In optics, the Fraunhofer diffraction equation is used to model the diffraction of waves when the diffraction pattern is viewed at a long distance from the ... more

Intensity of unpolarized light (Malus' law)

Light as one type of electromagnetic (EM) wave, is a transverse wave, consisting of varying electric and magnetic fields that oscillate perpendicular to ... more

Fraunhofer diffraction (Diffraction by a double slit)

In optics, the Fraunhofer diffraction equation is used to model the diffraction of waves when the diffraction pattern is viewed at a long distance from the ... more

Sound Intensity in relation to the distance

Sound intensity or acoustic intensity is defined as the sound power per unit area. The usual context is the noise measurement of sound intensity in the air ... more

Gaussian beam ( radius of curvature )

In optics, a Gaussian beam is a beam of electromagnetic radiation whose transverse electric field and intensity (irradiance) distributions are well ... more

Inverse-square law

The inverse-square law, in physics, is any physical law stating that a specified physical quantity or intensity is inversely proportional to the square of ... more

Numerical Aperture

In optics, the numerical aperture (NA) of an optical system is a dimensionless number that characterizes the range of angles over which the system can ... more

Gaussian beam (beam width at a distance equal to the Rayleigh range)

In optics, a Gaussian beam is a beam of electromagnetic radiation whose transverse electric field and intensity (irradiance) distributions are well ... more

Photoacoustic Doppler effect

The photoacoustic Doppler effect is one specific kind of Doppler effect, which occurs when an intensity modulated light wave induces a photoacoustic wave ... more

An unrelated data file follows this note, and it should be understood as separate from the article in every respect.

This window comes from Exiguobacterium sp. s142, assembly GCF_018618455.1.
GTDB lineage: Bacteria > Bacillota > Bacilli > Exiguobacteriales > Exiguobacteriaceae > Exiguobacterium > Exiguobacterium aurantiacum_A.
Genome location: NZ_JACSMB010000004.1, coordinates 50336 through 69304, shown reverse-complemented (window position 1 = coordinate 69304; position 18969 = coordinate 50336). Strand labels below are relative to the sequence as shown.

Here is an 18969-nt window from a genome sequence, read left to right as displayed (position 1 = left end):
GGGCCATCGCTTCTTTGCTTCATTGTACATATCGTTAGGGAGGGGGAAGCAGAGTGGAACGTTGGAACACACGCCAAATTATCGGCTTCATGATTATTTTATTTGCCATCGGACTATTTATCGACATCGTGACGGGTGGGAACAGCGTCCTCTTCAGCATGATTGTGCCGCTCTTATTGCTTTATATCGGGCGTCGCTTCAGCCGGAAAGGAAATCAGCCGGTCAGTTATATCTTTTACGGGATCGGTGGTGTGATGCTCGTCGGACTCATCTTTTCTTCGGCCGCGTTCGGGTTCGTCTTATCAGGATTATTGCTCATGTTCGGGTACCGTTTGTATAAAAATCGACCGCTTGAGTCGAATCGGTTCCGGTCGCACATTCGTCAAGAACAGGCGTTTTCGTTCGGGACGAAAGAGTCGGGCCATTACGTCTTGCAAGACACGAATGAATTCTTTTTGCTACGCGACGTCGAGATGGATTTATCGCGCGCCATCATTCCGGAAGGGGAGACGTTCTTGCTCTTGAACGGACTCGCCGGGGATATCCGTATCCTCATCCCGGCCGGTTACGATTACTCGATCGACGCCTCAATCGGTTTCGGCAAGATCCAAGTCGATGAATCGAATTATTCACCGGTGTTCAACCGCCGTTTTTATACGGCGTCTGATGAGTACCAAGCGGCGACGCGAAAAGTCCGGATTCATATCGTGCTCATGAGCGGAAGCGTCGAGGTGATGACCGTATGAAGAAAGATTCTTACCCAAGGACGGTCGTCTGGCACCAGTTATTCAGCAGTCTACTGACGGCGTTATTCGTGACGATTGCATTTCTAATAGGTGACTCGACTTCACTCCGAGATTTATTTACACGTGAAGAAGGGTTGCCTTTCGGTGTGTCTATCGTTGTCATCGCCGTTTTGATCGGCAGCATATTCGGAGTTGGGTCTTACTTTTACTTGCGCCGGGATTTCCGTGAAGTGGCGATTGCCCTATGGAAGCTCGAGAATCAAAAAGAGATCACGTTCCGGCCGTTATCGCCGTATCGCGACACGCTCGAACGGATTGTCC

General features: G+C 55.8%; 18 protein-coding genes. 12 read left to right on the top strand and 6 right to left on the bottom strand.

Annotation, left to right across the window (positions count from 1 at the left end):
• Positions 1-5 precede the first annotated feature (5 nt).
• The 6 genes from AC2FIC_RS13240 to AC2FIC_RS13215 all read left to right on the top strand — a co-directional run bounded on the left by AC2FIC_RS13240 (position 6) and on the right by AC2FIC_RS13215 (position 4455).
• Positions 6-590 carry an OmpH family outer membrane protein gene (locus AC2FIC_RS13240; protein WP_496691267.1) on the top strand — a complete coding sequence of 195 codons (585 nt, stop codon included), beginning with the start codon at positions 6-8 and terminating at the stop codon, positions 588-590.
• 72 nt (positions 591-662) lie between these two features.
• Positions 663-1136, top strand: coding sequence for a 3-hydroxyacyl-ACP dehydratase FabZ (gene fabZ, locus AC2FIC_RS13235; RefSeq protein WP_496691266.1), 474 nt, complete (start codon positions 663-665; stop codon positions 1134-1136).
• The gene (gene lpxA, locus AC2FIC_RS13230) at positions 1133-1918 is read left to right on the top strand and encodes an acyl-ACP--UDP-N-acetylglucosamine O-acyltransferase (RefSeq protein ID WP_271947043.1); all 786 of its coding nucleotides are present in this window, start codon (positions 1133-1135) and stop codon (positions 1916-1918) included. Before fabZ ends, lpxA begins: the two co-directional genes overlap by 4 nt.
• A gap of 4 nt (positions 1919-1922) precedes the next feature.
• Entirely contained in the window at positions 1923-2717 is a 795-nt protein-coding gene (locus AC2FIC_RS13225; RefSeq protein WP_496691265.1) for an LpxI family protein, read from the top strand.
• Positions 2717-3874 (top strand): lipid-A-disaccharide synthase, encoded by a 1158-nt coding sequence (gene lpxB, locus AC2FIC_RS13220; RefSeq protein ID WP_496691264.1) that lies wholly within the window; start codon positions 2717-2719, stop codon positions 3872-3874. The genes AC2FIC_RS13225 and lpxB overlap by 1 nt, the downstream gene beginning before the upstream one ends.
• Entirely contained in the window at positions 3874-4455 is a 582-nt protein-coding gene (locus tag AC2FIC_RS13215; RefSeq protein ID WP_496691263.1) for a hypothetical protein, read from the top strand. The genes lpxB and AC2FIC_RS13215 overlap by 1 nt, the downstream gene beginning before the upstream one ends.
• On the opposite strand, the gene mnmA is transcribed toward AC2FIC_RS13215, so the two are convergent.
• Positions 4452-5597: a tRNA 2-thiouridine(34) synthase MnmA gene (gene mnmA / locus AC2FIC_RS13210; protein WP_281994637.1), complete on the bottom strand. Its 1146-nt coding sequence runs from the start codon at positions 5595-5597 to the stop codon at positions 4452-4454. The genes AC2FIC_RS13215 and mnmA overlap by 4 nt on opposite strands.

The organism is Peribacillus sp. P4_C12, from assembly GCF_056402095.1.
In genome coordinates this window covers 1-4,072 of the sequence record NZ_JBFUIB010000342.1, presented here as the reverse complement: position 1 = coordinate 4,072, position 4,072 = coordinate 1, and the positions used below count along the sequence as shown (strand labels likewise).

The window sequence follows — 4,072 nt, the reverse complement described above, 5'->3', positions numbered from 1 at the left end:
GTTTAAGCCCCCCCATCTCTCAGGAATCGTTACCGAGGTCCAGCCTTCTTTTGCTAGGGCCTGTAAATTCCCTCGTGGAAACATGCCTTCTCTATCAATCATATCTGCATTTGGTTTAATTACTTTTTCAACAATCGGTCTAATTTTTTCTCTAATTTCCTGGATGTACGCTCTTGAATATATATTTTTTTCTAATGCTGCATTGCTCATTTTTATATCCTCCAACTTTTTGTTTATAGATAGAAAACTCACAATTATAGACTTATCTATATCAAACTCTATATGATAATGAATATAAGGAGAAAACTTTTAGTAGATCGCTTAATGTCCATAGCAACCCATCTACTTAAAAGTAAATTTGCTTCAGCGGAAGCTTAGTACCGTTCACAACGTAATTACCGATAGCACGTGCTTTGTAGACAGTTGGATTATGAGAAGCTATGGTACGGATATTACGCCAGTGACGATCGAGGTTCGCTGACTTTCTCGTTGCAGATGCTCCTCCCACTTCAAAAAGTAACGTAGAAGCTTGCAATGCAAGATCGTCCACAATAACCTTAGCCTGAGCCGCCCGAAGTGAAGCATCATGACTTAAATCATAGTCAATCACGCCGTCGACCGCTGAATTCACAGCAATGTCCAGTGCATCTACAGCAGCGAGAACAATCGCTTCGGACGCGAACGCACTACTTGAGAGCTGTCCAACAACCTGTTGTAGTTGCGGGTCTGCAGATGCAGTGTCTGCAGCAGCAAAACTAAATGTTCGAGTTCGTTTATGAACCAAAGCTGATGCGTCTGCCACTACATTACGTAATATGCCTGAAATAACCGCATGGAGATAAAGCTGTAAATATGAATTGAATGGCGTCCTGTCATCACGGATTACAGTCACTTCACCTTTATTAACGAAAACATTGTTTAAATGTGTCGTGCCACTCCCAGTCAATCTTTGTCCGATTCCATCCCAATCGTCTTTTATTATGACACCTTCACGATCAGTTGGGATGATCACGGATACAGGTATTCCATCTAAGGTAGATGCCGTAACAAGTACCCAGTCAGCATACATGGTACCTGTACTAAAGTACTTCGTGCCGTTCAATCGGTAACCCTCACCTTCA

Signal Attenuation

In physics, attenuation (in some contexts also called extinction) is the gradual loss in intensity of any kind of flux through a medium. For instance, dark ... more

Temprature of a planet

Black-body radiation is the thermal electromagnetic radiation within or surrounding a body in thermodynamic equilibrium with its environment, or emitted by ... more

Cross Section (discrete events)

The cross section is an effective area that quantifies the intrinsic likelihood of a scattering event when an incident beam strikes a target object, made ... more

Luminosity for a black body

In astronomy, luminosity is the total amount of energy emitted by a star, galaxy, or other astronomical object per unit time. It is related to the ... more

Tunnel Ionization - DC

Tunnel ionization is a process in which electrons in an atom (or a molecule) pass through the potential barrier and escape from the atom (or molecule). In ... more

Radiation Pressure by Absorption (using classical electromagnetism: waves)

Radiation pressure is the pressure exerted upon any surface exposed to electromagnetic radiation. Radiation pressure implies an interaction between ... more